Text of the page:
Calculating Atomic Mass

Learning Objectives

  • Define atomic mass.
  • Calculate atomic mass given relevant information about the isotopes.

Have you ever tried to move a boulder?

You have a pile of rocks to move and need to decide what equipment you want to rent to move them.  If the rocks are fairly small, you can get a shovel to pick them up. Larger rocks could be moved by hand, but big boulders will need some sort of mechanical scoop. The amount of each kind of rock will also determine how much time you will need to get the job done. Knowing the relative amounts of large, medium, and small rocks can be very useful in deciding how to approach the job.

Pile of rocks and boulders

Most elements occur naturally as a mixture of two or more isotopes. Table below shows the natural isotopes of several elements, along with the percent natural abundance of each.

Atomic Masses and Percent Abundances of Some Natural Isotopes
Element Isotope (symbol) Percent natural abundance Atomic mass (amu) Average atomic mass (amu) 
Hydrogen [latex]^1_1\text{H}[/latex]

99.985

1.0078

1.0079
[latex]^2_1\text{H}[/latex] 0.015 2.0141
[latex]^3_1\text{H}[/latex]  negligible  3.0160
Carbon [latex]^{12}_6\text{C}[/latex]

98.89

12.000

12.011
[latex]^{13}_6\text{C}[/latex] 1.11 13.003
[latex]^{14}_6\text{C}[/latex] trace  14.003
Oxygen

[latex]^{16}_8\text{O}[/latex]

99.759

15.995

15.999
[latex]^{17}_8\text{O}[/latex] 0.037 16.995
[latex]^{18}_8\text{O}[/latex] 0.204  17.999
Chlorine

[latex]^{35}_{17}\text{Cl}[/latex]

75.77

34.969

35.453
[latex]^{37}_{17}\text{Cl}[/latex] 24.23  36.966
Copper

[latex]^{63}_{29}\text{Cu}[/latex]

69.17

62.930

63.546
[latex]^{65}_{29}\text{Cu}[/latex]  30.83  64.928

For some elements, one particular isotope predominates greatly over the other isotopes. Naturally occurring hydrogen is nearly all hydrogen-1 and naturally occurring oxygen is nearly all oxygen-16. For many other elements, however, more than one isotope may exist in more substantial quantities. Chlorine (atomic number 17) is a yellowish-green toxic gas. About three quarters of all chlorine atoms have 18 neutrons, giving those atoms a mass number of 35. About one quarter of all chlorine atoms have 20 neutrons, giving those atoms a mass number of 37. Were you to simply calculate the arithmetic average of the precise atomic masses, you would get 36.

[latex]\displaystyle\frac{\left(34.969+36.966\right)}{2}=35.968\text{ amu}[/latex]

Clearly the actual average atomic mass from the last column of the table is significantly lower. Why? We need to take into account the percent natural abundances of each isotope in order to calculate what is called the weighted average. The atomic mass of an element is the weighted average of the atomic masses of the naturally occurring isotopes of that element. The sample problem below demonstrates how to calculate the atomic mass of chlorine.

Sample Problem: Calculating Atomic Mass

Use the atomic masses of each of the two isotopes of chlorine along with their percent abundances to calculate the average atomic mass of chlorine.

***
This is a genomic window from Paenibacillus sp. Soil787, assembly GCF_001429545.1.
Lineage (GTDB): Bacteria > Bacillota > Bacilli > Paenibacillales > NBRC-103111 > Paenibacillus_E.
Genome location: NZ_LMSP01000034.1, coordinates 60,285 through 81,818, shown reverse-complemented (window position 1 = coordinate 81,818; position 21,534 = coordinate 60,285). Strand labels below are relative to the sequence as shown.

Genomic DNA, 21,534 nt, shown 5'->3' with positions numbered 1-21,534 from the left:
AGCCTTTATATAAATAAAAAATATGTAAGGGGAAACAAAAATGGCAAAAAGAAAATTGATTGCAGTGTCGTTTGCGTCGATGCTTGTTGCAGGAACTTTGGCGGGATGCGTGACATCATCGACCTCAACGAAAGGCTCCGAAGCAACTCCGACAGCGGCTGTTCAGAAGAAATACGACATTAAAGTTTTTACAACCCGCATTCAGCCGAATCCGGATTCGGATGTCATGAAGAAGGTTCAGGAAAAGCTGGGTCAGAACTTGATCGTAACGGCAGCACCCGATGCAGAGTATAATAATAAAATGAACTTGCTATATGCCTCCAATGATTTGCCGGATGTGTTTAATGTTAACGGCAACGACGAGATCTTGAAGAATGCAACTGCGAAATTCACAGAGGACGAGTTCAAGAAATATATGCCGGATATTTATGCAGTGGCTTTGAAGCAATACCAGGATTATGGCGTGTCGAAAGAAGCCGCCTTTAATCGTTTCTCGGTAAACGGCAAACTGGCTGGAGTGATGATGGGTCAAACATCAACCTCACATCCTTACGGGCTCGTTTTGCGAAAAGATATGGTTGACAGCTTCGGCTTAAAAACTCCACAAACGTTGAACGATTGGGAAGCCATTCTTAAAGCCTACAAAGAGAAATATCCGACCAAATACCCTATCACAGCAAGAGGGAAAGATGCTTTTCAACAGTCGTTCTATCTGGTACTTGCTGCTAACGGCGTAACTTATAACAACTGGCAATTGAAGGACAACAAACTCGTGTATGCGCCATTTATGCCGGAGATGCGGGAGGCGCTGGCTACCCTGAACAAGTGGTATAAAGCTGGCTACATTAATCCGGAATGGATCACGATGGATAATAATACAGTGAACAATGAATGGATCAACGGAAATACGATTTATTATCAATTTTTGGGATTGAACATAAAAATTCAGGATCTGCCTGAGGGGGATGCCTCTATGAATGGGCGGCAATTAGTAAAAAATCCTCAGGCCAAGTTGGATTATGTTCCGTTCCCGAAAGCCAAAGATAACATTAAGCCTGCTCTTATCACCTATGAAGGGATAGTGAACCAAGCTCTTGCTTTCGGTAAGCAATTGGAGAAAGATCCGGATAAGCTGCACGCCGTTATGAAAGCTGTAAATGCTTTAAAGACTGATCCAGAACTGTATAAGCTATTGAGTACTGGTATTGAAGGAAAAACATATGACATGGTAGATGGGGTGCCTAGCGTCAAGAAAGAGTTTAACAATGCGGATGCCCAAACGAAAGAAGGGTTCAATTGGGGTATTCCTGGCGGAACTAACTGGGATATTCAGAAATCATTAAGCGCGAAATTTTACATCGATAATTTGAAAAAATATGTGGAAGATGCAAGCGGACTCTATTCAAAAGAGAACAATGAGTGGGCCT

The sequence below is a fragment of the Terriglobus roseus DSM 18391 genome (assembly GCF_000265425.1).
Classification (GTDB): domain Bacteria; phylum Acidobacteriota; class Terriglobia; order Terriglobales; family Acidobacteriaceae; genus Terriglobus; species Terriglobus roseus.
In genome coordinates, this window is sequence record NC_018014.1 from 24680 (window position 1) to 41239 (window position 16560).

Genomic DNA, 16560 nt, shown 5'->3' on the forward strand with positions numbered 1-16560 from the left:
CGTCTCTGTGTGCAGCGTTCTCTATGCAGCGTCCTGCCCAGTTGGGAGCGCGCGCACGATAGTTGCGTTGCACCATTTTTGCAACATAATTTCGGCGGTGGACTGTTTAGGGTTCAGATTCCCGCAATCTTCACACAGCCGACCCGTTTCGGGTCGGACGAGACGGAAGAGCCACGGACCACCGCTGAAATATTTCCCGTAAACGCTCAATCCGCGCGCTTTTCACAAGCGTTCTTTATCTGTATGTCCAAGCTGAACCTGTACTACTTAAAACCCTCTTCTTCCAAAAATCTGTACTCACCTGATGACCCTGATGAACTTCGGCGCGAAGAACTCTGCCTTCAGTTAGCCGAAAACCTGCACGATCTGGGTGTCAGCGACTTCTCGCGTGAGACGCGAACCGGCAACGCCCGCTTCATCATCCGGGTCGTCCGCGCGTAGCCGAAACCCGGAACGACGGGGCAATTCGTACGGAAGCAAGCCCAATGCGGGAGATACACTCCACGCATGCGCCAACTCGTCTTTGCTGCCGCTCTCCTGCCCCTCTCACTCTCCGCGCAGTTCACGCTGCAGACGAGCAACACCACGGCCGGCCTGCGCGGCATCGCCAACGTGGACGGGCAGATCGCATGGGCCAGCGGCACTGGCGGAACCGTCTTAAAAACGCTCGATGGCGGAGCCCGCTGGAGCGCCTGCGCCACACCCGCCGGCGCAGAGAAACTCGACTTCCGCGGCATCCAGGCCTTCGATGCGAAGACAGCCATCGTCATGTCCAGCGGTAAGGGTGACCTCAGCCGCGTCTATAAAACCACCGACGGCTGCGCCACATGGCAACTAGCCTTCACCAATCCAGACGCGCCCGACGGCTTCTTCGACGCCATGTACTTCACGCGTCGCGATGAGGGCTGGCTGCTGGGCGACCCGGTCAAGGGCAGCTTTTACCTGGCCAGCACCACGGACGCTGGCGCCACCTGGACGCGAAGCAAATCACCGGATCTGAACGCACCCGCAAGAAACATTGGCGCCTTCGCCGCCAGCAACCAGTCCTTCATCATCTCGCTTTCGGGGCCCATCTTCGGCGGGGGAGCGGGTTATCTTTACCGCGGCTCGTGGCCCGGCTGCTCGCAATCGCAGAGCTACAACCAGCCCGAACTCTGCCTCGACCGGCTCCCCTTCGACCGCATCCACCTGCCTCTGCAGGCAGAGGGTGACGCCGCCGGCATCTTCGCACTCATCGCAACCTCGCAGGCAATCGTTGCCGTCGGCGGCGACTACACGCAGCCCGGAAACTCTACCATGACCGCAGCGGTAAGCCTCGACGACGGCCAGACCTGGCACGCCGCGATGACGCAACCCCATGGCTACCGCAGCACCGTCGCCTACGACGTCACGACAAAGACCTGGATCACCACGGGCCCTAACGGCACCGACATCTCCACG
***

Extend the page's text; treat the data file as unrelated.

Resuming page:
Step 1: List the known and unknown quantities and plan the problem.

Known

  • chlorine-35: atomic mass = 34.969 amu and % abundance = 75.77%
  • chlorine-37: atomic mass = 36.966 amu and % abundance = 24.23%

Unknown

  • Average atomic mass of chlorine

Change each percent abundance into decimal form by dividing by 100. Multiply this value by the atomic mass of that isotope. Add together for each isotope to get the average atomic mass.

Step 2: Calculate

chlorine-35 0.7577 × 34.969 = 26.50 amu
chlorine-37 0.2423 × 26.966 = 8.957 amu
average atomic mass 26.50 + 8.957 = 35.45 amu

Note: Applying significant figure rules results in the 35.45 amu result without excessive rounding error. In one step:

(0.7577 × 34.969) + (0.2423 × 36.966) = 35.45 amu

Step 3: Think about your result.

The calculated average atomic mass is closer to 35 than to 37 because a greater percentage of naturally occurring chlorine atoms have the mass number of 35. It agrees with the value from the Table above .

Watch these videos to learn more about these calculations:

http://www.kentchemistry.com/links/AtomicStructure/atomicmasscalc.htm

Summary

  • The atomic mass of an element is the weighted average of the atomic masses of the naturally occurring isotopes of that element.
  • Calculations of atomic mass use the percent abundance of each isotope.

Practice

Click on the link below to get some experience in atomic mass determinations:

http://www.collegeadjuncts.org/javascripts/AtomicMass.html

Review

  1. Define atomic mass.
  2. What information do you need to calculate atomic mass for an element?
  3. Calculate the atomic mass for carbon using the data provided in Table below.

mass number

exact weight

percent abundance

12

12.000000

98.90

13

13.003355

1.10

Glossary

  • atomic mass: The weighted average of the atomic masses of the naturally occurring isotopes of that element.
  • percent abundance:  To calculate the weighted average, take into account the percent natural abundances of each isotope. The atomic mass of an element is the weighted average of the atomic masses of the naturally occurring isotopes of that element.